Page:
How does one condense three wildly, amazing days and nights into a blog post?
I’ll start off by saying my caffeine and chocolate intake were way below normal levels. It would’ve been impossible to navigate the crowd with my usual IV of caffeine and wheelbarrow of peanut butter M&M’s. Then again, I really didn’t need the extra stimulus, there was so much to do and even more to see. People watching at its finest!
It’s not easy picking who and what to talk about, from fellow sci-fi and fantasy fans to incredible writers and artists. There were so many standout moments, too many to mention.
We kicked the celebration off right with a signing at Barnes & Noble. My table mate was the most excellent Aaron Bunce. The boy has more energy and enthusiasm than the Energizer Bunny. On my other side was the gorgeous Maria Watson, who made her dreams into fictional reality by spinning them into a marvelous science fiction tale.
Across the isle was a reminder of home that put me at ease, the two Rachels, Aukes and Eliason. And straight across Dennis Green, who I would later discover is the best panel buddy ever. Just call us Popcorn and Potato Chips.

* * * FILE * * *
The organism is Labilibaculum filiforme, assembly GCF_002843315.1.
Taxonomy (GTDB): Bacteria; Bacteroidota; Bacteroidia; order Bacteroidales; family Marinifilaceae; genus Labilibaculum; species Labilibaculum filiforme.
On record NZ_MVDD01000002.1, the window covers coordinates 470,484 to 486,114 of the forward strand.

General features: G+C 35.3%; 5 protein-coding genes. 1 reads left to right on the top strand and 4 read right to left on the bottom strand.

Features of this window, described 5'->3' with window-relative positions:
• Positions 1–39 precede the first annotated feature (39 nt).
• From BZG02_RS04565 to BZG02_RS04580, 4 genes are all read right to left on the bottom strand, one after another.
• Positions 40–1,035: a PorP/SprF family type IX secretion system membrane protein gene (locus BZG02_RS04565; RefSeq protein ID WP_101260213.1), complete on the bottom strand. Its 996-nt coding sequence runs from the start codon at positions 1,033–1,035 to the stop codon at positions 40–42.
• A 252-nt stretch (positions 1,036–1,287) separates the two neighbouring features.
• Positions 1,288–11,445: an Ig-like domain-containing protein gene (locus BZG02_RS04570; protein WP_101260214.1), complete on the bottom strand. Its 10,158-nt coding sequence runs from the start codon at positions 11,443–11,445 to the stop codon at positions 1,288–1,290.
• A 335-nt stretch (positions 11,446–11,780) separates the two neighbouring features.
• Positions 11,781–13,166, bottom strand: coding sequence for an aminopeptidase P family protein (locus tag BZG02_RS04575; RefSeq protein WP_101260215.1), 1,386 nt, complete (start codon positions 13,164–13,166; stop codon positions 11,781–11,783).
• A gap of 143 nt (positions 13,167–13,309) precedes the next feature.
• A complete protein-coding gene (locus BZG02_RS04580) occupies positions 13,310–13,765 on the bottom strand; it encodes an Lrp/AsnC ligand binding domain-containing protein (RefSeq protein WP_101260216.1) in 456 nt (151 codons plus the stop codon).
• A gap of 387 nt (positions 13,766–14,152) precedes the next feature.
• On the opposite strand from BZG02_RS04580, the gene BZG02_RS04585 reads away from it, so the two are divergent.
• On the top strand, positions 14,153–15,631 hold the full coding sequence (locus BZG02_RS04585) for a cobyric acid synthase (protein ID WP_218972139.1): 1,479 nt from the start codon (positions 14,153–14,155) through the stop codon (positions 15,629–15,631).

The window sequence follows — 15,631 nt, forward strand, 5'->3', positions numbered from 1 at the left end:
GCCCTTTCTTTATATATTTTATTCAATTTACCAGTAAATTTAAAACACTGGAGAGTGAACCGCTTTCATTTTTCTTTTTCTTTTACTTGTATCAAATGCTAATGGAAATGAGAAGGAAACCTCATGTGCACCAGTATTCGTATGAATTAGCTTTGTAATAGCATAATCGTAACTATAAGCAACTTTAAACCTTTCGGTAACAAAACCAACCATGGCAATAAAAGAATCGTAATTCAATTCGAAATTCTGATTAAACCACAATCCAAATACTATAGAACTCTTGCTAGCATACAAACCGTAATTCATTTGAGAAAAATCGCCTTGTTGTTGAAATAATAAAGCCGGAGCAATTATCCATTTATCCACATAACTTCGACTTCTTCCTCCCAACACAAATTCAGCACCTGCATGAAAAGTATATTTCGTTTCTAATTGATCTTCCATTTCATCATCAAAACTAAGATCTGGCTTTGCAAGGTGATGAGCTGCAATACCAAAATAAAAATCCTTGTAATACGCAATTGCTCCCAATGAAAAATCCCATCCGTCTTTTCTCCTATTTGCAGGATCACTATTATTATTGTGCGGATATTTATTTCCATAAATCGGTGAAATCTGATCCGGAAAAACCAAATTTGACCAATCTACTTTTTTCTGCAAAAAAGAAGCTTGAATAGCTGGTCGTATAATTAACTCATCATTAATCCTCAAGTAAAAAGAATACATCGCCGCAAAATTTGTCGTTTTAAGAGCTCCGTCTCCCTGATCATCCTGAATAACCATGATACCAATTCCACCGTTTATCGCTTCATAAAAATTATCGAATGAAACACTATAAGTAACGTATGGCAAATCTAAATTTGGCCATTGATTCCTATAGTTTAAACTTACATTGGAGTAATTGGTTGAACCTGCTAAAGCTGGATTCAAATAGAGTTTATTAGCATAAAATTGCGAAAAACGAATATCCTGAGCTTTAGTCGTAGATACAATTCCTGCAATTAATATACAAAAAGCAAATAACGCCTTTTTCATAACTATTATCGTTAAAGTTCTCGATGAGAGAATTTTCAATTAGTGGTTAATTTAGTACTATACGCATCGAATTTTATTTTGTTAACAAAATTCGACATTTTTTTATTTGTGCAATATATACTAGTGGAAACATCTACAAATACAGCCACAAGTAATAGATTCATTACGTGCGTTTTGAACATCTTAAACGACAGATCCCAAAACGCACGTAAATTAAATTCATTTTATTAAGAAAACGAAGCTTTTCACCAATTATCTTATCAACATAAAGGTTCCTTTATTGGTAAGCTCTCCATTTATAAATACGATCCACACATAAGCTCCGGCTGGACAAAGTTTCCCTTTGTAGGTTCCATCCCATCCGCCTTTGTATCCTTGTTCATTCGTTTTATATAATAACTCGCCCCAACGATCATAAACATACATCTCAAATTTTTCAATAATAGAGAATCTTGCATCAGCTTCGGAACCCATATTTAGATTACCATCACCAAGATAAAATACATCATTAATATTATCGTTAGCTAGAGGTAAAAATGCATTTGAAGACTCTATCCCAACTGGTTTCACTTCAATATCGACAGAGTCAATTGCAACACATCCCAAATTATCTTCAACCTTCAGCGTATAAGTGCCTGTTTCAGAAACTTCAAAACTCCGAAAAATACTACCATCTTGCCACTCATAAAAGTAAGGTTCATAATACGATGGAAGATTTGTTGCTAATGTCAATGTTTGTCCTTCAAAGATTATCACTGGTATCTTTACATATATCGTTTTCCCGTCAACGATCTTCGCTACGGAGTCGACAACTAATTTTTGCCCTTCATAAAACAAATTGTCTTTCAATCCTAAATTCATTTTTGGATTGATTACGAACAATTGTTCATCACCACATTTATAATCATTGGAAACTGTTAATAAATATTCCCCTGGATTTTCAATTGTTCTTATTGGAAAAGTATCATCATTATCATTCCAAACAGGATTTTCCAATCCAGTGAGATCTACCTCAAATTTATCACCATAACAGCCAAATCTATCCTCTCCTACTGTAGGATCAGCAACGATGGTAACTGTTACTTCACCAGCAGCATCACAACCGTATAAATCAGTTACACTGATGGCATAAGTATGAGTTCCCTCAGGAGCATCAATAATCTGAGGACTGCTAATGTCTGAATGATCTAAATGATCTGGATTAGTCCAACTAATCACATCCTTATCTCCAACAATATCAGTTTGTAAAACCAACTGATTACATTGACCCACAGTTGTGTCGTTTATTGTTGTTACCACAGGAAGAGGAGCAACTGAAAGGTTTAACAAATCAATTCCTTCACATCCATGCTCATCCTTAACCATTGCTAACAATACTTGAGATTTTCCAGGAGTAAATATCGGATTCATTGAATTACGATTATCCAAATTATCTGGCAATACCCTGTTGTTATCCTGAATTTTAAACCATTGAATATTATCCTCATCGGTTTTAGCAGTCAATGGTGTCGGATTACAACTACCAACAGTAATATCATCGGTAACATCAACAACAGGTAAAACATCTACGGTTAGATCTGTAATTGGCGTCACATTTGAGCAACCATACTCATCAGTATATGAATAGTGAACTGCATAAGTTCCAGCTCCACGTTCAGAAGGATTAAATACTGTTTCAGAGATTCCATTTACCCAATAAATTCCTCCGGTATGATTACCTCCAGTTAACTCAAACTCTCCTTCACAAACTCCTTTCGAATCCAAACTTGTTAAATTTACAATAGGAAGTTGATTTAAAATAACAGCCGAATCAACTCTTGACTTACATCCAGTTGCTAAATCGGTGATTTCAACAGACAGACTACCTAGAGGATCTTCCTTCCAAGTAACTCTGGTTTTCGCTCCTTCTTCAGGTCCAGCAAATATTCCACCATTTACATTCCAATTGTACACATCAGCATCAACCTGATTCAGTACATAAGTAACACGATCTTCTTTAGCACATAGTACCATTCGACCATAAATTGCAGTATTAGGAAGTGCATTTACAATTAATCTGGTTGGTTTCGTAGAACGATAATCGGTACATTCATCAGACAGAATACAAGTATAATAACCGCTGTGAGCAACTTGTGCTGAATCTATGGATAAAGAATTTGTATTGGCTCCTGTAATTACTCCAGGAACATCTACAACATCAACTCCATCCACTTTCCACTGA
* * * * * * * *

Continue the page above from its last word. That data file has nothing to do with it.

That was pretty much the extent of my bookstore chatting, besides readers. Oh, how there were readers. If the writers were energizing, the readers were electric. So much excitement, especially for the guests of honor Elizabeth Bear, Scott Lynch, Lar deSouza and Jim C. Hines. There’s nothing like being in a room full of book lovers.
Dinner at Napoli’s was lovely, a mile long table filled with creatives, conversation and marvelous food. The Breadwinner and I were lucky enough to share space with Lar—in all his peacock haired glory—and his lovely wife, Dennis again—to my delight—and Terri LeBlanc from Second Run Reviews. She’s adorable, vivacious and a fountain of information.
Friday was a bear and I don’t mean Elizabeth, but she was involved. Busy, busy, busy, but so much fun.